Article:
Steroids Testing vs Budget Cuts

by Will Curl on April 22, 2011

steroids testing vs budget cutsSince 2008 the State of Texas has been randomly administering steroid tests to High School Athletes.  The latest results from last fall showed that over 2000 had been tested out of 135 schools and that only one person tested positive for the drug.  The report also states that one person did not appear to take his test as ordered.

Here is some more about the subject:

The latest round of Texas high school steroids tests caught just one student taking performance enhancing drugs.

The University Interscholastic League on Thursday announced results of tests conducted last fall. Out of 2,083 tests at 135 schools, one student tested positive for steroids.

Athletes are chosen at random, and the UIL said one student failed to show up for a test. The most tested sports were football for boys and soccer for girls.

State lawmakers are debating whether to continue the 4-year-old program that has been cut back in recent years because of budget problems.

Texas has conducted more than 50,000 tests with less than 30 confirmed cases of steroid use.

The results from these tests are obviously encouraging.  One can only hope that if High Schools can monitor steroids use closely that colleges and universities will do the same.  Of course this does not mean that the chosen ones who make it to professional sports won’t consider steroids to succeed in the sporting business where only results maintain your status.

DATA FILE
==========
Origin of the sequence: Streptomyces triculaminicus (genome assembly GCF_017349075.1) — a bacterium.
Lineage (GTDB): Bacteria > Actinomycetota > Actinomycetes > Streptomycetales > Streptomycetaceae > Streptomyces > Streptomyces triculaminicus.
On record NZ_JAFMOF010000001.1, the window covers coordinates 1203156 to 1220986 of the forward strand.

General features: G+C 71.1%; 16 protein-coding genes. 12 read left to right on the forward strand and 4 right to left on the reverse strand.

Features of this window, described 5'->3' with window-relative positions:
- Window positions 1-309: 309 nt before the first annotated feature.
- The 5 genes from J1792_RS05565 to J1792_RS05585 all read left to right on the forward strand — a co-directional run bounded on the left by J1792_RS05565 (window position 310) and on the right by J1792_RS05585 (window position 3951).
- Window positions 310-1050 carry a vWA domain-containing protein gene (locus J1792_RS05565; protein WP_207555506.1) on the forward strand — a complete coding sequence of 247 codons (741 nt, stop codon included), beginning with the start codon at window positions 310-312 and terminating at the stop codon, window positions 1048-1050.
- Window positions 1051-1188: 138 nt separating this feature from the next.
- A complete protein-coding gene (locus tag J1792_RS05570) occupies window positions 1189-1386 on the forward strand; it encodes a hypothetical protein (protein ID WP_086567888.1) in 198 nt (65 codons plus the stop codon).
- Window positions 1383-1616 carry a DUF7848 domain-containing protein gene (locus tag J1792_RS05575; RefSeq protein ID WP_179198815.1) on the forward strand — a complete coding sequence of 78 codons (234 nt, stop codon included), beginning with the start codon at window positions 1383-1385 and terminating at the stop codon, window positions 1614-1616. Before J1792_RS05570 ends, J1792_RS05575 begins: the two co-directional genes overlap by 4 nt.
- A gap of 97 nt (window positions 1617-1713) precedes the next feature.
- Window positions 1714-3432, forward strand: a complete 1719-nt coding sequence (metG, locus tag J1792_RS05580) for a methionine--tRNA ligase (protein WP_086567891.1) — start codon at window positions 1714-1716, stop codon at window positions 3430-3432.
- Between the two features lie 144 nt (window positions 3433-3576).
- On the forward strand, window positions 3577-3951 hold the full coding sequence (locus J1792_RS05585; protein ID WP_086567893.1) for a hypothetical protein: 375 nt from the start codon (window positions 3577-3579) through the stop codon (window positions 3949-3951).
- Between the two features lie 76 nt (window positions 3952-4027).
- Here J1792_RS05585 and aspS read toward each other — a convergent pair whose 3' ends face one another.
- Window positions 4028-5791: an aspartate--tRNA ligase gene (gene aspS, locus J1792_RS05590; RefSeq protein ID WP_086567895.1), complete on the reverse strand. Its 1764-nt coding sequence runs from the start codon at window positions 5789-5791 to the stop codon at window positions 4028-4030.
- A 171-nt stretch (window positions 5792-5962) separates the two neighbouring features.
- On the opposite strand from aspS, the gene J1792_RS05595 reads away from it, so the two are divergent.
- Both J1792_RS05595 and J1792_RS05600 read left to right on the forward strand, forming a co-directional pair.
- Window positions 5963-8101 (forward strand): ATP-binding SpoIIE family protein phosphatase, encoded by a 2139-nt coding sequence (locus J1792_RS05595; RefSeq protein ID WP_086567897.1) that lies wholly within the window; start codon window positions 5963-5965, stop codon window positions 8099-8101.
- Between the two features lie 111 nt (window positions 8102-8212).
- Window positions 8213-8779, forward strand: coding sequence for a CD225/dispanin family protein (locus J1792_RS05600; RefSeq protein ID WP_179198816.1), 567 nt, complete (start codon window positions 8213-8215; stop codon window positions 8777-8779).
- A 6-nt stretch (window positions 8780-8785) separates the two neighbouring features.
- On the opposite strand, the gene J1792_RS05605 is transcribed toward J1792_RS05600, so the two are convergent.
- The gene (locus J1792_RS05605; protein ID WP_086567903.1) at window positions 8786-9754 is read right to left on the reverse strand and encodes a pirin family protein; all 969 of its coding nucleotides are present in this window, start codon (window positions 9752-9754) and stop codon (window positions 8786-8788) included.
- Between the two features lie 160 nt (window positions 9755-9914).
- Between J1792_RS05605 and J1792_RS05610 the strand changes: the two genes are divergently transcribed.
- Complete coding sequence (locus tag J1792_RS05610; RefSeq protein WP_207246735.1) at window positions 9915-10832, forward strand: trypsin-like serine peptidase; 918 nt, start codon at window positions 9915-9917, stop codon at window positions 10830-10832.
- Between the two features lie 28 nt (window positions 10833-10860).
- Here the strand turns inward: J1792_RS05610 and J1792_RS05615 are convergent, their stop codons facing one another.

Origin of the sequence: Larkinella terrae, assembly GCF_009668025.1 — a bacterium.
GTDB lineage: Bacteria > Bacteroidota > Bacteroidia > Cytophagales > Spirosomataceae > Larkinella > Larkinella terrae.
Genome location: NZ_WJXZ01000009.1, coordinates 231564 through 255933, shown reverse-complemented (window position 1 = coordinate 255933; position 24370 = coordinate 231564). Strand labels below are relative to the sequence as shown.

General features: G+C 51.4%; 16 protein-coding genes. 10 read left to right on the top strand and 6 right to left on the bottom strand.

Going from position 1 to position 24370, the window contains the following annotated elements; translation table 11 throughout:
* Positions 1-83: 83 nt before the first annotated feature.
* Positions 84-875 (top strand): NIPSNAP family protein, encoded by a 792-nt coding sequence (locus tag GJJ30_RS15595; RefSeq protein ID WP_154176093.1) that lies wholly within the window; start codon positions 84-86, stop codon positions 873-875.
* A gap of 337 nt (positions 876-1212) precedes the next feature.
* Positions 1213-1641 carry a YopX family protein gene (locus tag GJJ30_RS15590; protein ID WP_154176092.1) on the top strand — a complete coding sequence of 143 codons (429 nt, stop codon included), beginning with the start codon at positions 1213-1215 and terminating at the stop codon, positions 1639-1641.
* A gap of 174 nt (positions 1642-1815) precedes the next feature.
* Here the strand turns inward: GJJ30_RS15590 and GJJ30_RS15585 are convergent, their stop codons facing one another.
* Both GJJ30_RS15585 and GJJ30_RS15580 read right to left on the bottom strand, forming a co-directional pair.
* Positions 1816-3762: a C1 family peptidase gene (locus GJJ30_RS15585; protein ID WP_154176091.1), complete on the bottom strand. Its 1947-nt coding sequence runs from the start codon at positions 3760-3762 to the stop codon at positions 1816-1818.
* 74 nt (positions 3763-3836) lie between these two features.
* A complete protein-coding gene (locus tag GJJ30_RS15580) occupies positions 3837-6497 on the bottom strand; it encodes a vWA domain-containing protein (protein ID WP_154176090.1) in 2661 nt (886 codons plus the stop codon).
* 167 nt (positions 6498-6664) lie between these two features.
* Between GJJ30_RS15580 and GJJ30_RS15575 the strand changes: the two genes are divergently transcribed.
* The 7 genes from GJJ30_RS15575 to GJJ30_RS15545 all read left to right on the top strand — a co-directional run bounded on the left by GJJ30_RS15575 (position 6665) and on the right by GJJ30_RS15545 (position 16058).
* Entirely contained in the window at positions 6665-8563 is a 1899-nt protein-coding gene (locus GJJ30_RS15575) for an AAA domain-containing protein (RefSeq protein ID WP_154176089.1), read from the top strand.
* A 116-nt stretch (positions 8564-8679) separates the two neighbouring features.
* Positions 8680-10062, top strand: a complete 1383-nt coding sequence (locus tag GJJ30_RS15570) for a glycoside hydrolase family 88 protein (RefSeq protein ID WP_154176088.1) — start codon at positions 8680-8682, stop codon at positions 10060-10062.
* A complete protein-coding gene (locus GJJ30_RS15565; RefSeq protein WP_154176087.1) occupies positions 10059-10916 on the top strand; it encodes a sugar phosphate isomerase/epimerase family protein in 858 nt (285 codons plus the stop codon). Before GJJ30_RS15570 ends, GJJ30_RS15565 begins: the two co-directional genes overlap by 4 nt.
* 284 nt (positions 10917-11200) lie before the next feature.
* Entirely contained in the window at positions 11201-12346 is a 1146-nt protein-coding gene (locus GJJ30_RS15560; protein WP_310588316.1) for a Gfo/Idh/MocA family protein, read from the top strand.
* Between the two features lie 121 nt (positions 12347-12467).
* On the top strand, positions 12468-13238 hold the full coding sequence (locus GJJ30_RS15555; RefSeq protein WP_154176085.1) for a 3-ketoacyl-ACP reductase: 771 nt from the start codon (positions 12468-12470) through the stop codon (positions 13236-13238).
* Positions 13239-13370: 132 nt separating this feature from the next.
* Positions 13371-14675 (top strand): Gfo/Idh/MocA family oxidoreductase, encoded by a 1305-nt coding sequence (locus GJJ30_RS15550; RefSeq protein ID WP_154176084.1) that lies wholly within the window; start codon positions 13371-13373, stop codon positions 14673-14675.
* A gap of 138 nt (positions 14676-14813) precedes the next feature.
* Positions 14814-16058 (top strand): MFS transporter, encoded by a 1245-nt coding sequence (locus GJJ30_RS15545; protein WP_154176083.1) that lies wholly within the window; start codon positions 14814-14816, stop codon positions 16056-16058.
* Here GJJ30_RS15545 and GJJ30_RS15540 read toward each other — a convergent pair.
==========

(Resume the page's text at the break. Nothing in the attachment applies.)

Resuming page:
The concern at the High School level is that many states, like the state of Texas, are confront with suspending testing for steroids because of budget cuts.  If steroids testing is the first program to be cut at every budget meeting then we are telling our children that we are not that concerned about the steroids issue.

What we don’t want to do is send the wrong signals to our High School athletes.  I am sure we can find wasteful spending in High Schools and cut it out; but steroids testing is not one of them.

For more information visit:

http://www.chron.com/disp/story.mpl/ap/tx/7531987.html

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